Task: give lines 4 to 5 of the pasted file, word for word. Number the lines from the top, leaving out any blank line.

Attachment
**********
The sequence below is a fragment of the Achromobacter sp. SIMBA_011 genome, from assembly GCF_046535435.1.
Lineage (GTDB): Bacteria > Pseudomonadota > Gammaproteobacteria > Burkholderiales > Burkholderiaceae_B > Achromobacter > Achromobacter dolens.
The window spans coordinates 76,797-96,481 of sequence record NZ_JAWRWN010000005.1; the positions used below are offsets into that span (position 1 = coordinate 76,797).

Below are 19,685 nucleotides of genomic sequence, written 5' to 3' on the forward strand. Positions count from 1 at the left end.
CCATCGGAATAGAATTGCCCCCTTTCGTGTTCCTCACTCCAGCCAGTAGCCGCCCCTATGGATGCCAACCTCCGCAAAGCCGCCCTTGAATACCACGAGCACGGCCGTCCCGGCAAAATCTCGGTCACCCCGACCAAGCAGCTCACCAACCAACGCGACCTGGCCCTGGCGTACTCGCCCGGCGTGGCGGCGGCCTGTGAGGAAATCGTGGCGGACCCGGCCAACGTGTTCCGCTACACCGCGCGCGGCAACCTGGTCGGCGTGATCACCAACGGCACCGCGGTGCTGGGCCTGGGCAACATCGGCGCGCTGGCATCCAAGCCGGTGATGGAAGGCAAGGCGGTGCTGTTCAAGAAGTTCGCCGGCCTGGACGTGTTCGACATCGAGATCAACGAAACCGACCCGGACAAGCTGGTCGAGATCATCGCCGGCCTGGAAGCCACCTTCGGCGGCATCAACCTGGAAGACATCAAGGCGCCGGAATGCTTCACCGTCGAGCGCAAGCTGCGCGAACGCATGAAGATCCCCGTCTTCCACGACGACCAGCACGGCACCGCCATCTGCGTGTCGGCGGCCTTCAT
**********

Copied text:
Below are 19,685 nucleotides of genomic sequence, written 5' to 3' on the forward strand. Positions count from 1 at the left end.
CCATCGGAATAGAATTGCCCCCTTTCGTGTTCCTCACTCCAGCCAGTAGCCGCCCCTATGGATGCCAACCTCCGCAAAGCCGCCCTTGAATACCACGAGCACGGCCGTCCCGGCAAAATCTCGGTCACCCCGACCAAGCAGCTCACCAACCAACGCGACCTGGCCCTGGCGTACTCGCCCGGCGTGGCGGCGGCCTGTGAGGAAATCGTGGCGGACCCGGCCAACGTGTTCCGCTACACCGCGCGCGGCAACCTGGTCGGCGTGATCACCAACGGCACCGCGGTGCTGGGCCTGGGCAACATCGGCGCGCTGGCATCCAAGCCGGTGATGGAAGGCAAGGCGGTGCTGTTCAAGAAGTTCGCCGGCCTGGACGTGTTCGACATCGAGATCAACGAAACCGACCCGGACAAGCTGGTCGAGATCATCGCCGGCCTGGAAGCCACCTTCGGCGGCATCAACCTGGAAGACATCAAGGCGCCGGAATGCTTCACCGTCGAGCGCAAGCTGCGCGAACGCATGAAGATCCCCGTCTTCCACGACGACCAGCACGGCACCGCCATCTGCGTGTCGGCGGCCTTCAT